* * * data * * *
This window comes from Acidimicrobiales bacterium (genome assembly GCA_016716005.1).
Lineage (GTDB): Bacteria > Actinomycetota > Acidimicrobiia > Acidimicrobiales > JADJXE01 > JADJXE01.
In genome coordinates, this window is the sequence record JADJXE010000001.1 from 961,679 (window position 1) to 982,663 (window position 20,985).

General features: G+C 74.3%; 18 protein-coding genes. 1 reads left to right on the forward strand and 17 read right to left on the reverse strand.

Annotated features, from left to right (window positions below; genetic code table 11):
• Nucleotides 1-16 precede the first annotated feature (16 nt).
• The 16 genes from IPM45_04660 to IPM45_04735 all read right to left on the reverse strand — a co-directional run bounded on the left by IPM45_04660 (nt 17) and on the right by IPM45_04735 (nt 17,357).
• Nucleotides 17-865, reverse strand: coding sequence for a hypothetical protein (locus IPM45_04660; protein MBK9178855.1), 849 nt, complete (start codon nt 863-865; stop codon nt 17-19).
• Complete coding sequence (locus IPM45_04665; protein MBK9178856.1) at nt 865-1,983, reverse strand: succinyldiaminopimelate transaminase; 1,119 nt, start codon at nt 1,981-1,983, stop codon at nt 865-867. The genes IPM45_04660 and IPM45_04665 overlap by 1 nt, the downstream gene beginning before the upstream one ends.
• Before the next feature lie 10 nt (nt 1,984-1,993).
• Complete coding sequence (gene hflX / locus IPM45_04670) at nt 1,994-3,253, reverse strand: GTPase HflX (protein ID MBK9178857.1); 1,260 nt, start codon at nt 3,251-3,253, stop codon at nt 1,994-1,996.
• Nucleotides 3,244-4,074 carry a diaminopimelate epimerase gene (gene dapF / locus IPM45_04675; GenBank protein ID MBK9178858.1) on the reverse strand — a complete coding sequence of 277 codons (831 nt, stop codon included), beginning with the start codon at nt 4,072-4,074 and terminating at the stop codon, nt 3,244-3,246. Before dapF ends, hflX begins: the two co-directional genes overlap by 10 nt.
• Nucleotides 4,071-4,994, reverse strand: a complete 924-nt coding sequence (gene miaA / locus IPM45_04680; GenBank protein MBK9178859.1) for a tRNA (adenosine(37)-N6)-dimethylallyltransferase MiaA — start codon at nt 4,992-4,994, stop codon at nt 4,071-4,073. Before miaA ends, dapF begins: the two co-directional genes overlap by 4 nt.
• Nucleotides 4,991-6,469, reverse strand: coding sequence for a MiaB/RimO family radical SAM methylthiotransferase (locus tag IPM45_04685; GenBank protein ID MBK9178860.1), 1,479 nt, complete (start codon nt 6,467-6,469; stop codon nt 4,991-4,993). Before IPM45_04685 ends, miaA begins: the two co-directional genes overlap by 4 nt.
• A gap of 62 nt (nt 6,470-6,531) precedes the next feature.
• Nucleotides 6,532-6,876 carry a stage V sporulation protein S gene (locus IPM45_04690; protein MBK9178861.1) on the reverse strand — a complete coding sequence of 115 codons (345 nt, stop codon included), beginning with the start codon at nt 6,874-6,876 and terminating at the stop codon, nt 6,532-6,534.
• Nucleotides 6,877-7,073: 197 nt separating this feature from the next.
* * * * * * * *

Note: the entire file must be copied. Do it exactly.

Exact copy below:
This window comes from Acidimicrobiales bacterium (genome assembly GCA_016716005.1).
Lineage (GTDB): Bacteria > Actinomycetota > Acidimicrobiia > Acidimicrobiales > JADJXE01 > JADJXE01.
In genome coordinates, this window is the sequence record JADJXE010000001.1 from 961,679 (window position 1) to 982,663 (window position 20,985).

General features: G+C 74.3%; 18 protein-coding genes. 1 reads left to right on the forward strand and 17 read right to left on the reverse strand.

Annotated features, from left to right (window positions below; genetic code table 11):
• Nucleotides 1-16 precede the first annotated feature (16 nt).
• The 16 genes from IPM45_04660 to IPM45_04735 all read right to left on the reverse strand — a co-directional run bounded on the left by IPM45_04660 (nt 17) and on the right by IPM45_04735 (nt 17,357).
• Nucleotides 17-865, reverse strand: coding sequence for a hypothetical protein (locus IPM45_04660; protein MBK9178855.1), 849 nt, complete (start codon nt 863-865; stop codon nt 17-19).
• Complete coding sequence (locus IPM45_04665; protein MBK9178856.1) at nt 865-1,983, reverse strand: succinyldiaminopimelate transaminase; 1,119 nt, start codon at nt 1,981-1,983, stop codon at nt 865-867. The genes IPM45_04660 and IPM45_04665 overlap by 1 nt, the downstream gene beginning before the upstream one ends.
• Before the next feature lie 10 nt (nt 1,984-1,993).
• Complete coding sequence (gene hflX / locus IPM45_04670) at nt 1,994-3,253, reverse strand: GTPase HflX (protein ID MBK9178857.1); 1,260 nt, start codon at nt 3,251-3,253, stop codon at nt 1,994-1,996.
• Nucleotides 3,244-4,074 carry a diaminopimelate epimerase gene (gene dapF / locus IPM45_04675; GenBank protein ID MBK9178858.1) on the reverse strand — a complete coding sequence of 277 codons (831 nt, stop codon included), beginning with the start codon at nt 4,072-4,074 and terminating at the stop codon, nt 3,244-3,246. Before dapF ends, hflX begins: the two co-directional genes overlap by 10 nt.
• Nucleotides 4,071-4,994, reverse strand: a complete 924-nt coding sequence (gene miaA / locus IPM45_04680; GenBank protein MBK9178859.1) for a tRNA (adenosine(37)-N6)-dimethylallyltransferase MiaA — start codon at nt 4,992-4,994, stop codon at nt 4,071-4,073. Before miaA ends, dapF begins: the two co-directional genes overlap by 4 nt.
• Nucleotides 4,991-6,469, reverse strand: coding sequence for a MiaB/RimO family radical SAM methylthiotransferase (locus tag IPM45_04685; GenBank protein ID MBK9178860.1), 1,479 nt, complete (start codon nt 6,467-6,469; stop codon nt 4,991-4,993). Before IPM45_04685 ends, miaA begins: the two co-directional genes overlap by 4 nt.
• A gap of 62 nt (nt 6,470-6,531) precedes the next feature.
• Nucleotides 6,532-6,876 carry a stage V sporulation protein S gene (locus IPM45_04690; protein MBK9178861.1) on the reverse strand — a complete coding sequence of 115 codons (345 nt, stop codon included), beginning with the start codon at nt 6,874-6,876 and terminating at the stop codon, nt 6,532-6,534.
• Nucleotides 6,877-7,073: 197 nt separating this feature from the next.